The opinion of the court was delivered by: ZIEGLER
This is a civil action to recover penalties and interest assessed and paid for the late filing of a federal estate tax return. Jurisdiction is conferred by 28 U.S.C. § 1346(a)(1) and 26 U.S.C. § 7422. Presently before the court are cross motions for summary judgment.
The salient facts in this matter are not in dispute. Plaintiff, Scott W. Lewis, is the administrator of the estate of Laura A. Lewis. The decedent died on April 15, 1974. Plaintiff was appointed administrator on June 26, 1974. Lewis was aware of a filing requirement relative to a federal estate tax return on his mother's estate.
However, he was ignorant of the precise date on which the return was due.
Lewis employed counsel to process all matters relating to the estate, including the filing of tax returns. Counsel advised the administrator that the estate tax return was due within 15 months of the decedent's death.
In fact, the return was due within nine months of the date of death, or January 15, 1975.
The Internal Revenue Service issued a timely assessment against the estate of Laura A. Lewis, pursuant to 26 U.S.C. § 6651(a)(1), for a delinquency penalty in the sum of $ 8,651.19. An additional penalty of $ 3,652.73, pursuant to 26 U.S.C. § 6651(a)(2), was imposed for failure to pay the penalty under § 6651(a) (1). Interest was assessed in the amount of $ 4,364.43 under 26 U.S.C. § 6601. On January 7, 1977, the estate fully satisfied these liabilities by remitting the sum of $ 16,960.05, which included additional accrued interest of $ 291.70. On January 14, 1977, the estate filed a claim for refund which was officially disallowed by letter dated May 2, 1977.
We hold that plaintiff's failure to timely file the estate tax return was unreasonable as a matter of law from January 27, 1975, that is, the date plaintiff discovered the return was delinquent, until the date the return was ultimately filed. Accordingly, plaintiff's motion for summary judgment will be denied, and defendant's motion for summary judgment will be granted in part. Defendant's motion will be denied with regard to the sum of $ 192.25 since, in our judgment, there are genuine issues of fact which preclude the entrance of summary judgment for either party with respect to this sum.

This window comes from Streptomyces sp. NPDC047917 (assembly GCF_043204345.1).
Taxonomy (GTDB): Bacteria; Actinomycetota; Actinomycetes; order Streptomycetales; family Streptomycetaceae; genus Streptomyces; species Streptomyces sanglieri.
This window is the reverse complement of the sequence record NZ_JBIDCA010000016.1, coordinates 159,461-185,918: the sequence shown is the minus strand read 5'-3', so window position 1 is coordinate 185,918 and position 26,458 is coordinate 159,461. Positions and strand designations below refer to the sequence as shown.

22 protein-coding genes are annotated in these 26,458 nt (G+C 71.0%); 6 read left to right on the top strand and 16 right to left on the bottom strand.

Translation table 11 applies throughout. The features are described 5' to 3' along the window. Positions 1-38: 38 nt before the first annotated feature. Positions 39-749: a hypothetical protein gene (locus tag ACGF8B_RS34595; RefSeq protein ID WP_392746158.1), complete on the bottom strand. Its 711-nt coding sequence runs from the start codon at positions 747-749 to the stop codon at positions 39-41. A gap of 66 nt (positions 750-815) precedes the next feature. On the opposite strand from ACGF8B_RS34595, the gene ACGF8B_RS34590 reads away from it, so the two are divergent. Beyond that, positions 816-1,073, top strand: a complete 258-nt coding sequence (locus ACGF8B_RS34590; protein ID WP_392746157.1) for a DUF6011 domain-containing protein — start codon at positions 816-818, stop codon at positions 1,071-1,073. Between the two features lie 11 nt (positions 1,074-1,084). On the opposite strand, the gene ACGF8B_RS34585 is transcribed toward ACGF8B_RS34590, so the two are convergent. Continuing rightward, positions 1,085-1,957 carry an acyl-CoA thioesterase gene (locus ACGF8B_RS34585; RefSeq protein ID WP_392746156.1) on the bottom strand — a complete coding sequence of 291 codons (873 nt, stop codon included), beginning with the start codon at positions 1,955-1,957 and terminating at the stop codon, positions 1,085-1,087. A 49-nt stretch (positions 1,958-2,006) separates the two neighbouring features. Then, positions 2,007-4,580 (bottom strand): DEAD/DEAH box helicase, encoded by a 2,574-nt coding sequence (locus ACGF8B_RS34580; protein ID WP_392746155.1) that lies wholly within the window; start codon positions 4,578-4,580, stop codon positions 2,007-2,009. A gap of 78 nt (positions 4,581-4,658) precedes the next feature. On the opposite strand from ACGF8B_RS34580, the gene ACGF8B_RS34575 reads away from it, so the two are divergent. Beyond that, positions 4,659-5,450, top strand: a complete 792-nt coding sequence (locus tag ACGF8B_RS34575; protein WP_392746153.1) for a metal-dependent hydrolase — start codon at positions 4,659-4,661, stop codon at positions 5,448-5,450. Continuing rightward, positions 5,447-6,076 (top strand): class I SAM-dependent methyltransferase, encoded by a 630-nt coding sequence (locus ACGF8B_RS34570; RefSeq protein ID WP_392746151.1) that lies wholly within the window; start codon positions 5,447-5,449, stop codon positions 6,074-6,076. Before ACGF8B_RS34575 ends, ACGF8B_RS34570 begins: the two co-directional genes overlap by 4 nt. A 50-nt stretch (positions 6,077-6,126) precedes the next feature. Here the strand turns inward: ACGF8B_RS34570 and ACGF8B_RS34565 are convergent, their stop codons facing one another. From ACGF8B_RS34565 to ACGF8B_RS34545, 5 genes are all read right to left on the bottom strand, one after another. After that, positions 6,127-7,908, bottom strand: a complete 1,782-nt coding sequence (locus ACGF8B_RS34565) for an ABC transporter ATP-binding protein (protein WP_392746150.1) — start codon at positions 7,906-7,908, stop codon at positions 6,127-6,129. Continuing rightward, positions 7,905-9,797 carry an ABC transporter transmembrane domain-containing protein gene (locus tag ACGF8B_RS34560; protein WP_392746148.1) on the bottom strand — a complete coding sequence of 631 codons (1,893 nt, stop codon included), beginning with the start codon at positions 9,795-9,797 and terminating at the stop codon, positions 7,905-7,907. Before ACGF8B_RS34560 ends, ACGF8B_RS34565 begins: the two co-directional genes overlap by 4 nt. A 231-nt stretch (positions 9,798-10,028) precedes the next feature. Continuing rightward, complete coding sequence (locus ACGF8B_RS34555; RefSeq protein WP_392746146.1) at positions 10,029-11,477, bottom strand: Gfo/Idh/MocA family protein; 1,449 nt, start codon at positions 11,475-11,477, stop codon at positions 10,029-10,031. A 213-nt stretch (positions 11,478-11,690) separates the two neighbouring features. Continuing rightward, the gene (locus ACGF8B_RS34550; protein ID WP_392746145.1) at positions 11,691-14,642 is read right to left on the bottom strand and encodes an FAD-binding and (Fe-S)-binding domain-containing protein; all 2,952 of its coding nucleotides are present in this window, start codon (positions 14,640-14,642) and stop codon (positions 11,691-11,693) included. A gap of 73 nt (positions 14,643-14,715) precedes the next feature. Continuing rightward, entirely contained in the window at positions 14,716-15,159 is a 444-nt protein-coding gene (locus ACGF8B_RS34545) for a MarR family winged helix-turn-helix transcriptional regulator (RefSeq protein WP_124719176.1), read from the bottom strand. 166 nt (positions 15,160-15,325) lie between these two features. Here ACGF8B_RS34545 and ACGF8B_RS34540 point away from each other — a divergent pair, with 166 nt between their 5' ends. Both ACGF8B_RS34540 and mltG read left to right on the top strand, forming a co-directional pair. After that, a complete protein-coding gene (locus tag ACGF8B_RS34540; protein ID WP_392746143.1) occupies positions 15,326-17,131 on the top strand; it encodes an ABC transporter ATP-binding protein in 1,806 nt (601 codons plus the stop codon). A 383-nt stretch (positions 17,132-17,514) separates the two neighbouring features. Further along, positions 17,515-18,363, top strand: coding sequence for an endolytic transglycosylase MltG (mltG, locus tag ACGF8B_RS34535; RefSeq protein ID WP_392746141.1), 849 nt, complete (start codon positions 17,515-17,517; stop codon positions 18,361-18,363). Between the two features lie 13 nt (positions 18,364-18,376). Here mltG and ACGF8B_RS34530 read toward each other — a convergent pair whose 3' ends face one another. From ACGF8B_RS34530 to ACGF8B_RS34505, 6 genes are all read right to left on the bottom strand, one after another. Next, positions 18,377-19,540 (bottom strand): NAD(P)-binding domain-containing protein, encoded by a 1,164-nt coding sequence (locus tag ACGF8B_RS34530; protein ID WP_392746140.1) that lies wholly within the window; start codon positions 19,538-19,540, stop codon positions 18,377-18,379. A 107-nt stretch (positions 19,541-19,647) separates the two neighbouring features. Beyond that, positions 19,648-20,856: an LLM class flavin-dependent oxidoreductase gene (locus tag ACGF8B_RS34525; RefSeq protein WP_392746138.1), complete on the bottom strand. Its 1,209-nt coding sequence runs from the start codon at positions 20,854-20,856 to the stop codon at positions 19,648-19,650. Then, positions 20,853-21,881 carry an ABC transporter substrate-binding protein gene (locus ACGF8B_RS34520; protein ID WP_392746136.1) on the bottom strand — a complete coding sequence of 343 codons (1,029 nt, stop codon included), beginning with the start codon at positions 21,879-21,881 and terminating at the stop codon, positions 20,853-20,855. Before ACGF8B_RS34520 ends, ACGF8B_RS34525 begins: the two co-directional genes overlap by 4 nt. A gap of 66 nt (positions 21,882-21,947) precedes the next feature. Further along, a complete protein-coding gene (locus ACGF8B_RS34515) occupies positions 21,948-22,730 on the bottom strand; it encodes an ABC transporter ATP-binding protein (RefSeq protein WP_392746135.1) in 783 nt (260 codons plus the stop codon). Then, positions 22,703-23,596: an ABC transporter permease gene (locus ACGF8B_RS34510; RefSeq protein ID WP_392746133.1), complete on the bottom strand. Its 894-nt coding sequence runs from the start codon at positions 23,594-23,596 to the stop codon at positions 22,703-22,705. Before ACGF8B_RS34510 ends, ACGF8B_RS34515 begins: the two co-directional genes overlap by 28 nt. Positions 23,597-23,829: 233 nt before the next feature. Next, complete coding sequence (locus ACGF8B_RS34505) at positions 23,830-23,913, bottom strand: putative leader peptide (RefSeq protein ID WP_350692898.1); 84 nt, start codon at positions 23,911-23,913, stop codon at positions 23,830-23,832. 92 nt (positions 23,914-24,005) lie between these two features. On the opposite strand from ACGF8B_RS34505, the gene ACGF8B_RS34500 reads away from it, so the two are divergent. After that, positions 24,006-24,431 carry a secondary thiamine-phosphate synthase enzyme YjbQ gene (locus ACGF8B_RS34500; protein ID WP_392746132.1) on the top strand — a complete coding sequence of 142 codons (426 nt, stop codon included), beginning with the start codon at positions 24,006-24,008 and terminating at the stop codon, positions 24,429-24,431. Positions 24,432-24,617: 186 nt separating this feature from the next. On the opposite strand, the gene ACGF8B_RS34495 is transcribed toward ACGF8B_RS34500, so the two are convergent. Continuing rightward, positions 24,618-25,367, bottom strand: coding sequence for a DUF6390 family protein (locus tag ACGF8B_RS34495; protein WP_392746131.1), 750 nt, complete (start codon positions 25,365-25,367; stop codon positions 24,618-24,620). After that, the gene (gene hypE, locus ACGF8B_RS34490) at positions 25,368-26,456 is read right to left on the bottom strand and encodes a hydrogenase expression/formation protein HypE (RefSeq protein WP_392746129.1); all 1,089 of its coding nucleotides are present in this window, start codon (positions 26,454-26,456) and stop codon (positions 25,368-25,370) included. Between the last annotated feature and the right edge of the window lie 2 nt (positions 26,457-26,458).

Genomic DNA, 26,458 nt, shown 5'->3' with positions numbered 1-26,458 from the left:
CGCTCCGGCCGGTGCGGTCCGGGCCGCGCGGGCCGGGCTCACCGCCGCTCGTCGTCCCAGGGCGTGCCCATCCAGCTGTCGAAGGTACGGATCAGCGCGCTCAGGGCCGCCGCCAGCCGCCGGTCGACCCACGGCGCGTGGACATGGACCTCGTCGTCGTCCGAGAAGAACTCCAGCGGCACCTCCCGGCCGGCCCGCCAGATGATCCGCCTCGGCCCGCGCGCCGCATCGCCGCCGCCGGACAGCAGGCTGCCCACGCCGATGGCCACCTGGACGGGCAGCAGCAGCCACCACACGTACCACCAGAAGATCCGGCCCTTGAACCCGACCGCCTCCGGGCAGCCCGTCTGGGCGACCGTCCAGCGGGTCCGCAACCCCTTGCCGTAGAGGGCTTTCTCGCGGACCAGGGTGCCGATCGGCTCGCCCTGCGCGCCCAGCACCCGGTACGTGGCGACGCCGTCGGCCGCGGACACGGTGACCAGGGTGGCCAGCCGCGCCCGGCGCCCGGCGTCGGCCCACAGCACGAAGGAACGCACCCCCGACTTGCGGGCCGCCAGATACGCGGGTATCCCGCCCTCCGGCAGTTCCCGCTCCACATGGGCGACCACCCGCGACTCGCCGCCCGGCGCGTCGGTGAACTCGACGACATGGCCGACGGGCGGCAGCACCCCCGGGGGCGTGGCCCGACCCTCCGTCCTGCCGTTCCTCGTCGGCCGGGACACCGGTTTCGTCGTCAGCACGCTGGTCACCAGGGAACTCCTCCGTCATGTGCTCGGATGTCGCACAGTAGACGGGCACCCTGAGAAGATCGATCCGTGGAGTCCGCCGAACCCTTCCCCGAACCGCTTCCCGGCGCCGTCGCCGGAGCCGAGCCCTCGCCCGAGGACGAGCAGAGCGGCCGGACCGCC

Under 26 U.S.C. § 6651(a)(1), a taxpayer is assessed a 5 percent penalty for each month an estate tax return is delinquent up to a maximum penalty of 25 percent, "unless it is shown that such failure is due to reasonable cause and not due to willful neglect."
Moreover, 26 U.S.C. § 6651(a)(2) imposes an additional penalty of 0.5 percent of the amount of the tax due, in this case $ 38,449.75, if the failure to pay is for not more than one month, with an additional 0.5 percent for each additional month during which such failure continues. Again, the maximum penalty is 25 percent and the penalty is not imposed if the failure to pay the tax is due to reasonable cause and not willful neglect.
26 U.S.C. § 6601 imposes interest on all tardy payments regardless of the reasonableness of the taxpayer's failure to pay the tax.
The administrator contends that he relied on the advice of counsel in failing to file a timely return and, therefore, he acted with reasonable cause. On the other hand, the government argues that the duty to file a tax return is non-delegable and, therefore, if a taxpayer knows a return must be filed, it is unreasonable as a matter of law to rely on counsel to file the return when due. See, United States v. Kroll, 547 F.2d 393 (7th Cir. 1977). As such, the government asserts that plaintiff's failure to file the return when due was unreasonable as a matter of law and penalties must be assessed from January 15, 1975, until the date the tax was paid.
The rule in this Circuit was well summarized in Sanderling v. C. I. R., 571 F.2d 174 (3d Cir. 1978):
Where a taxpayer relies upon its accountant to file a return when due, his failure to do so, without more, ordinarily will not excuse the imposition of the penalty, United States v. Kroll, 547 F.2d 393 (7th Cir. 1977), at least in the situation where the due date is known to the taxpayer.
571 F.2d 174, 177. The Sanderling court cited with approval those cases which have rejected the reasonable cause defense "where the accountant (or lawyer) was late in filing the return but the taxpayer was aware of the due date." Id. at 178 (emphasis added).
Sanderling clearly established two principles: (1) the failure to exercise reasonable cause is not established as a matter of law merely because the taxpayer knows that a tax return is required; and (2) the failure to exercise reasonable cause is established as a matter of law where the taxpayer knows that a tax return is required and also knows the due date, yet continues to rely on counsel to file the return. In the instant case, the administrator acted unreasonably in relying on counsel from the date on ...